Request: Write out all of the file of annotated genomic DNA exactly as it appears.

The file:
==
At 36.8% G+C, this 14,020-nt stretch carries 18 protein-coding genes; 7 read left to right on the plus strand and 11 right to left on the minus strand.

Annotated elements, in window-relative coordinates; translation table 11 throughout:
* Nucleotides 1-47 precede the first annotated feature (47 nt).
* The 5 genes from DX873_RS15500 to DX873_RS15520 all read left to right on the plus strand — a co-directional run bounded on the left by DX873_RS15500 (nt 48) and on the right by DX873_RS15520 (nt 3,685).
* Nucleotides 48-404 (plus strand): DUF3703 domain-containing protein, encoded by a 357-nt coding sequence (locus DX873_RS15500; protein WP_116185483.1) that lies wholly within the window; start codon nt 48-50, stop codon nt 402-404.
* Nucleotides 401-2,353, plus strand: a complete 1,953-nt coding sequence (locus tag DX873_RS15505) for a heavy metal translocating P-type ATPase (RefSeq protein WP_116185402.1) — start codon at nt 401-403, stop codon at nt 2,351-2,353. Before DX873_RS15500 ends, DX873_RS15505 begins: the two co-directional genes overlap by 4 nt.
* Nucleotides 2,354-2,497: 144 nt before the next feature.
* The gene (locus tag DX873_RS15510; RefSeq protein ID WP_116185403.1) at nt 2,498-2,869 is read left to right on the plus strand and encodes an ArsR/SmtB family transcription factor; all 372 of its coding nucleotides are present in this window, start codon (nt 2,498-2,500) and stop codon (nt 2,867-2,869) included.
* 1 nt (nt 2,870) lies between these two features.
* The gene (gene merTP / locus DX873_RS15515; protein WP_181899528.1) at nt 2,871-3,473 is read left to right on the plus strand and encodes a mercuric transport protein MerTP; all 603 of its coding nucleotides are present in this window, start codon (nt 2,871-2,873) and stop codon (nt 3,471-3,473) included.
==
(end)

At 36.8% G+C, this 14,020-nt stretch carries 18 protein-coding genes; 7 read left to right on the plus strand and 11 right to left on the minus strand.

Annotated elements, in window-relative coordinates; translation table 11 throughout:
* Nucleotides 1-47 precede the first annotated feature (47 nt).
* The 5 genes from DX873_RS15500 to DX873_RS15520 all read left to right on the plus strand — a co-directional run bounded on the left by DX873_RS15500 (nt 48) and on the right by DX873_RS15520 (nt 3,685).
* Nucleotides 48-404 (plus strand): DUF3703 domain-containing protein, encoded by a 357-nt coding sequence (locus DX873_RS15500; protein WP_116185483.1) that lies wholly within the window; start codon nt 48-50, stop codon nt 402-404.
* Nucleotides 401-2,353, plus strand: a complete 1,953-nt coding sequence (locus tag DX873_RS15505) for a heavy metal translocating P-type ATPase (RefSeq protein WP_116185402.1) — start codon at nt 401-403, stop codon at nt 2,351-2,353. Before DX873_RS15500 ends, DX873_RS15505 begins: the two co-directional genes overlap by 4 nt.
* Nucleotides 2,354-2,497: 144 nt before the next feature.
* The gene (locus tag DX873_RS15510; RefSeq protein ID WP_116185403.1) at nt 2,498-2,869 is read left to right on the plus strand and encodes an ArsR/SmtB family transcription factor; all 372 of its coding nucleotides are present in this window, start codon (nt 2,498-2,500) and stop codon (nt 2,867-2,869) included.
* 1 nt (nt 2,870) lies between these two features.
* The gene (gene merTP / locus DX873_RS15515; protein WP_181899528.1) at nt 2,871-3,473 is read left to right on the plus strand and encodes a mercuric transport protein MerTP; all 603 of its coding nucleotides are present in this window, start codon (nt 2,871-2,873) and stop codon (nt 3,471-3,473) included.